2 For behold, I say unto you that as many of the Gentiles as will repent are the covenant people of the Lord; and as many of the Jews as will not repent shall be cast off; for the Lord covenanteth with none save it be with them that repent and believe in his Son, who is the Holy One of Israel.

We are fine with the doctrine of a premortal life, and even that all those who followed lucifer suffered terrible, but just, punishment for their actions in the premortal life, becoming perdition.

However, people have a hard time accepting that anything else affecting this life is a result of actions in the premortal life. We live in a day when truth takes a backseat to man's view of justice all the time.

The scriptures teach that

D&C 130:18 Whatever principle of intelligence we attain unto in this life, it will rise with us in the resurrection.
 19 And if a person gains more knowledge and intelligence in this life through his diligence and obedience than another, he will have so much the advantage in the world to come.

This should be coupled with the verses that follow it.

20 There is a law, irrevocably decreed in heaven before the foundations of this world, upon which all blessings are predicated—
 21 And when we obtain any blessing from God, it is by obedience to that law upon which it is predicated.

These verse are quite profound and teach that whenever we obtain a blessing from God it is by obedience to the relevant law. This idea is not separate from the previous verses. If we gain "so much advantage" it was because we gained "more knowledge and intelligence" in this life. That is logical. The phrase "you can't take it with you" doesn't apply to our spiritual state. As our judgement will represent who we have become, then our spiritual state is the one thing we can be certain that we do take with us.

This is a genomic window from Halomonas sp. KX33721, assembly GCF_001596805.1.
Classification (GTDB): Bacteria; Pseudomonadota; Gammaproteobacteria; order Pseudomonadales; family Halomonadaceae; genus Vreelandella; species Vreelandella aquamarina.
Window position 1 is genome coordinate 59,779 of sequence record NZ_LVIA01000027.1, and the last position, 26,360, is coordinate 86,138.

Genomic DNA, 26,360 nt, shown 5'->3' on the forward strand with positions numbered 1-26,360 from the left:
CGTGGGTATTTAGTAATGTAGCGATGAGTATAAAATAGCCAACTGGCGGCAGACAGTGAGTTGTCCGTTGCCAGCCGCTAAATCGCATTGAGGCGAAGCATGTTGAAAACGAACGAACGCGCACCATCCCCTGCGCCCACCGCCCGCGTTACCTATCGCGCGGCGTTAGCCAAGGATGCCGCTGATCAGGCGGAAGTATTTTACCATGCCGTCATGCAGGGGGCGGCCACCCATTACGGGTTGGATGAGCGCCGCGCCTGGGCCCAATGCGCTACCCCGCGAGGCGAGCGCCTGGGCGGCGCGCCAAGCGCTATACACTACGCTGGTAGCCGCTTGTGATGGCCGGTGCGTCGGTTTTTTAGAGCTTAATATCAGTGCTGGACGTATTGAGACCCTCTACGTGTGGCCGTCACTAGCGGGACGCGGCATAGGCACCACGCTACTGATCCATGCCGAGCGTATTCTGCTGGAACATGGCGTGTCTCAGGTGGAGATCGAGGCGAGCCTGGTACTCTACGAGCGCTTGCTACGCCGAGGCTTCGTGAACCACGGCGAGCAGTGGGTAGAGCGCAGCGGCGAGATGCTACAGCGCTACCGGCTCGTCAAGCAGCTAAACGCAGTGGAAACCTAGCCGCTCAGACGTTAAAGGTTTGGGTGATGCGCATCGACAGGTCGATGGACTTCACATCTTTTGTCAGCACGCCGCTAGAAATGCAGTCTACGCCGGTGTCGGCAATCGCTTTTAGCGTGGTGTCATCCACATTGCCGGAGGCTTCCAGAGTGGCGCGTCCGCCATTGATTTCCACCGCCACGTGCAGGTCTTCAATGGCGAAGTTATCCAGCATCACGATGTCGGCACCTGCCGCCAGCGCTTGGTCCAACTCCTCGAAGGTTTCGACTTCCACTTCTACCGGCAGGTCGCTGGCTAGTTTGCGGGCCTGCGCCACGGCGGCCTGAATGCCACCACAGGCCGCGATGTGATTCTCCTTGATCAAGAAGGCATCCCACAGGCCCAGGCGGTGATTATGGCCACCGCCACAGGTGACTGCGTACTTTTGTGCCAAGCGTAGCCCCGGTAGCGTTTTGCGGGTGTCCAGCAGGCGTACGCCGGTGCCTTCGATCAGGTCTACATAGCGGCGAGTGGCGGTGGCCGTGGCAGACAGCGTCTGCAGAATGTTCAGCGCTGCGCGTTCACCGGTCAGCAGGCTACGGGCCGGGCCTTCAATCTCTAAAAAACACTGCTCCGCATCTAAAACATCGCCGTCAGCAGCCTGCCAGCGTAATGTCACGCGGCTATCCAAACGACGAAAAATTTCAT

So what of when we were born here. Was not the same true. Is there any point in sending "the noble and great ones" to be born at a specific time and place if when we are born the same principle that whatever principle of intelligence we attained unto in the premortal life rose with us when we were born. That doesn't mean that we know how to say it when we are born. But as they grow don't we see in our own children different principles of goodness that they have acquired peculiar abilities in? And doesn't it vary from one child to another?

The Lord promised Abraham to send his most righteous spirits to be the descendants of Abraham (and how else could the all the world be blessed by Abraham's posterity). Can't we see that there is a converse to this, that those who were most righteous in the premortal life were given promises about the families into which they would be born? Not all were promised the gospel in mortality, some where called to prepare a free nation. But there are still two sides to this coin: the promises we receive about our posterity, and the promises our posterity received about us. We cannot be saved without our fathers, and nor without our posterity, and neither of them can be saved without us. Sure, there are ways the Lord works things out for those whose fathers rebelled, or whose posterity rebels, but there is no reason to let the exception wash out our perception of the rule.